The Noos Representation Language
The aim of my PhD was the design and implementation of a representation language for developing knowledge systems that integrate problem solving and learning. Our proposal was that this goal could be achieved with a representation language with representation constructs close to knowledge modeling frameworks and with episodic memory and reflective capabilities.
We developed a reflective object-centered representation language close to knowledge modeling frameworks. The language was based on the task/method decomposition principle and the analysis of models required and constructed by problem solving methods. Formalizated using feature terms, a formal approach to object-centered representations, we provided a formalism for integrating different learning techniques.
The integration of machine learning tasks has as implication that the knowledge modeling of the implemented knowledge system has to include modeling of learning goals. Moreover, machine learning techniques have to be modeled inside the KM framework and the knowledge requirements of ML have to be addressed. The integration of learning requires the capability of accessing (introspection) to solved problems (that we call episodes) and of modifying the knowledge of the system.
The second proposal was that learning methods are methods (in the sense of knowledge modeling PSM) with introspection capabilities that can be also analyzed in the same task/method decomposition way. Thus, learning methods can be uniformly represented as methods and integrated into our framework.
The third proposal was that whenever some knowledge is required by a problem solving method, and that knowledge is not directly available, there is an opportunity for learning. We called those opportunities impasses, following SOAR terminology, and the integration of learning was realized by learning methods capable of solving these impasses.
Examples of applications developed with Noos were presented.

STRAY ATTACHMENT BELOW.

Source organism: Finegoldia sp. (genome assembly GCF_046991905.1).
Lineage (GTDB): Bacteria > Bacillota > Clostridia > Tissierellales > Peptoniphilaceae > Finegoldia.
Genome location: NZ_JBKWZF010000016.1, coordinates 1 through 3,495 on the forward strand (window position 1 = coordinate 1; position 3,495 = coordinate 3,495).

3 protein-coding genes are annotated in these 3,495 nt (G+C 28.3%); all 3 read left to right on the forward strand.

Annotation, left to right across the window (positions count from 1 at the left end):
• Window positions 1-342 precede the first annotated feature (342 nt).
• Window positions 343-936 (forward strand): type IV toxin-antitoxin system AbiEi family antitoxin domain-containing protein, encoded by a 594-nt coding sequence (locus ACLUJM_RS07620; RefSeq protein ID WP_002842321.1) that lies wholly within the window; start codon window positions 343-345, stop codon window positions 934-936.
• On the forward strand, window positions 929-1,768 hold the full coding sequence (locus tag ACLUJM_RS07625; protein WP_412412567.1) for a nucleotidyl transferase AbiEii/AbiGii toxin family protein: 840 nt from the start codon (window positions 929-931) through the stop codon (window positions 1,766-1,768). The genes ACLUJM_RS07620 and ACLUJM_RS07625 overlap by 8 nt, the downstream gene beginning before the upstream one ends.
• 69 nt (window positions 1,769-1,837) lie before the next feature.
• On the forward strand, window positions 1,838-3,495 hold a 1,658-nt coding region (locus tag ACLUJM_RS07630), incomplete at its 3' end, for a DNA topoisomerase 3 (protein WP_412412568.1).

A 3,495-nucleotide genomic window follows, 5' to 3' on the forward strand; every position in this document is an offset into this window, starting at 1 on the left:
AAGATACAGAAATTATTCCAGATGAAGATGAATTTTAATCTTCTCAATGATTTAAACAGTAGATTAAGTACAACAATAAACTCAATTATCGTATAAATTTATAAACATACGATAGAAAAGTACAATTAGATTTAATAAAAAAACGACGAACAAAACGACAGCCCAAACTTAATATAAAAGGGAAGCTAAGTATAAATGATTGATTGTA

cF: yet another Case-Based Reasoning Framework
The cF Framework is a child of the Noos platform. The goal was to concentrate the efforts in providing a simple framework for developing prototypes of CBR applications.
When AI technologies are applied to real-world problems, it is often difficult for developers to anticipate all possible eventualities. Especially in long-lived systems, changing circumstances may require changes not only to domain knowledge but also to the reasoning process that brings it to bear.
This research investigates applying introspective reasoning to improve the performance of a case-based reasoning system, by guiding learning to improve how a case-based reasoning system applies its cases. The success of a CBR system depends not only on its cases, but also on its ability to use those cases appropriately in new situations, which depends on factors such as the system’s similarity measure and the case adaptation mechanism. Consequently, it is desirable to enable CBR systems to improve the knowledge and processes by which they bring their cases to bear.
The goal of our introspective reasoning system is to detect reasoning failures and to refine the function of reasoning mechanisms, to improve system performance on future problems. To achieve this goal, the introspective reasoner monitors the reasoning process, determines the possible causes of its failures, and performs actions that will affect future reasoning processes.
Our model is domain independent, that is, it is focused on the general case-based reasoning process for retrieval and adaptation, rather than on specific details of those processes for any particular domain. The model deals with three types of knowledge: indexing knowledge, ranking knowledge, and adaptation knowledge. To apply the model to any concrete application, domain-specific retrieval and adaptation mechanisms must be linked to the model.
Introspective reasoning is organized into five tasks:
(1) the monitoring task, in charge of maintaining a trace of the CBR process;
(2) the quality assessment task, which analyzes the quality of the solutions proposed by the system;
(3) the blame assessment task, responsible for identifying the reasoning failures;
(4) the hypothesis generation task, in charge of proposing learning goals; and
(5) the hypothesis evaluation task, which assesses the impact of proposed improvements on solution generation (see Figure below).